If you use the Clever Training links below you get 10% back on everything in your cart with coupon code DCR10BTF.
You probably stumbled upon here looking for a review of a sports gadget. If you’re trying to decide which unit to buy – check out my in-depth reviews section. Some reviews are over 60 pages long when printed out, with hundreds of photos! I aim to leave no stone unturned.
I travel a fair bit, both for work and for fun. Here’s a bunch of random trip reports and daily trip-logs that I’ve put together and posted. I’ve sorted it all by world geography, in an attempt to make it easy to figure out where I’ve been.
The most common question I receive outside of the “what’s the best GPS watch for me” variant, are photography-esq based. So in efforts to combat the amount of emails I need to sort through on a daily basis, I’ve complied this “My Photography Gear” post for your curious minds! It’s a nice break from the day to day sports-tech talk, and I hope you get something out of it!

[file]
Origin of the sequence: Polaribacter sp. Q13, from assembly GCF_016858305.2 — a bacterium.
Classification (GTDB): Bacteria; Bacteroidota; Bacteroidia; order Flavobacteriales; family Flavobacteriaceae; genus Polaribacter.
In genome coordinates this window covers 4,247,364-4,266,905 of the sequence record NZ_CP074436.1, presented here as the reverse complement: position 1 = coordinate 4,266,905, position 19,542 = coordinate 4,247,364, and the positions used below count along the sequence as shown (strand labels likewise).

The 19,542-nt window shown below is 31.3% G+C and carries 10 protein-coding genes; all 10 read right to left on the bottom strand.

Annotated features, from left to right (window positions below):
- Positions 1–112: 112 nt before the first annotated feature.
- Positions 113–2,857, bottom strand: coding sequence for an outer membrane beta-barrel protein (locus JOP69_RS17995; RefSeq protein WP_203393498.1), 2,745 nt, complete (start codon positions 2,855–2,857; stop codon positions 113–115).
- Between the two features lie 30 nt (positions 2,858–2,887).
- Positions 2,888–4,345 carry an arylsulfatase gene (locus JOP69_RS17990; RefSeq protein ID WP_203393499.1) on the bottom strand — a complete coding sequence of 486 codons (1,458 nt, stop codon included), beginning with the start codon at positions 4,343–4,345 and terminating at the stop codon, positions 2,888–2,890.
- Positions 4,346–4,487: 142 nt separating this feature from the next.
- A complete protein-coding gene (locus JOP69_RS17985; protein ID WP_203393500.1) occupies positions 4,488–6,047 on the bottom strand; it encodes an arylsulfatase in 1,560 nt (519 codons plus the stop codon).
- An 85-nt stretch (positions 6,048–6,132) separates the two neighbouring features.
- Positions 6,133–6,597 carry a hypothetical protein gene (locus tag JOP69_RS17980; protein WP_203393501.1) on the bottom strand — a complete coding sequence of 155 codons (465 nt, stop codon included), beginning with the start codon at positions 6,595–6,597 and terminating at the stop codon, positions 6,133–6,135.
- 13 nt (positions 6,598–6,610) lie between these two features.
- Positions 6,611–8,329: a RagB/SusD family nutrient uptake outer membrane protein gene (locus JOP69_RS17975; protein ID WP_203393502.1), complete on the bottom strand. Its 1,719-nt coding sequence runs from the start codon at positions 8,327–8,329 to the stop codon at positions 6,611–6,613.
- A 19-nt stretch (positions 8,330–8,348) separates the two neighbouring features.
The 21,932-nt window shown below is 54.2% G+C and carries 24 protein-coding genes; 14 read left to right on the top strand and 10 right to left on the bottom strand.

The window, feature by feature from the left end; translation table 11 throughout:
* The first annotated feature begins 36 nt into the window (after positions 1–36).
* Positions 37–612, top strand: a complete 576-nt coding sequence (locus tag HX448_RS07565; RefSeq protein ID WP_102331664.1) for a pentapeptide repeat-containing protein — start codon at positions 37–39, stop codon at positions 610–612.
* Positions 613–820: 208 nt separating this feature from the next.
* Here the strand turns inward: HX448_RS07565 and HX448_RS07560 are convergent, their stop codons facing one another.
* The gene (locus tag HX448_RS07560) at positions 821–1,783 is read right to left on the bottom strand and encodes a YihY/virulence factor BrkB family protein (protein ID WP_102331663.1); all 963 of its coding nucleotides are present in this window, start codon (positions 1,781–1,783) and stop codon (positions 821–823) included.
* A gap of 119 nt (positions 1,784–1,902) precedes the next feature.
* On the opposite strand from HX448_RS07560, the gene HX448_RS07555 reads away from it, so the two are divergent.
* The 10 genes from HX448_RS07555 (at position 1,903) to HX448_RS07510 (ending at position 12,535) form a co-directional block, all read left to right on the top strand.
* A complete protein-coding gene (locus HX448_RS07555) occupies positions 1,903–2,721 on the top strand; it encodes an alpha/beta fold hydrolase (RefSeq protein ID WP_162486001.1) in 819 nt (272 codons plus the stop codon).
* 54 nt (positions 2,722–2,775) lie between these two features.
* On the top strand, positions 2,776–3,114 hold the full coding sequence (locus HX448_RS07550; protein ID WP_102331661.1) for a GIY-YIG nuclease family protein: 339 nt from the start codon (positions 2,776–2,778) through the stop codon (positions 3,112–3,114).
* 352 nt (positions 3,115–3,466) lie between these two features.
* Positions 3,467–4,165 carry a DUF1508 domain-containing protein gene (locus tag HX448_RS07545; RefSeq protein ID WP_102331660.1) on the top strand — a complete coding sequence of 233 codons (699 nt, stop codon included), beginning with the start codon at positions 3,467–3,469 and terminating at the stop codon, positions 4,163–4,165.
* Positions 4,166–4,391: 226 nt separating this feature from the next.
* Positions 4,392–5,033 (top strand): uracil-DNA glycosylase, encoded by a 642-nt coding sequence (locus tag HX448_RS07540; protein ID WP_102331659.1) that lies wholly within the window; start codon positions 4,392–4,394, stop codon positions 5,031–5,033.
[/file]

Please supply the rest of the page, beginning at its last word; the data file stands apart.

Many readers stumble into my website in search of information on the latest and greatest sports tech products. But at the end of the day, you might just be wondering “What does Ray use when not testing new products?”. So here is the most up to date list of products I like and fit the bill for me and my training needs best! DC Rainmaker 2021 swim, bike, run, and general gear list. But wait, are you a female and feel like these things might not apply to you? If that’s the case (but certainly not saying my choices aren’t good for women), and you just want to see a different gear junkies “picks”, check out The Girl’s Gear Guide too.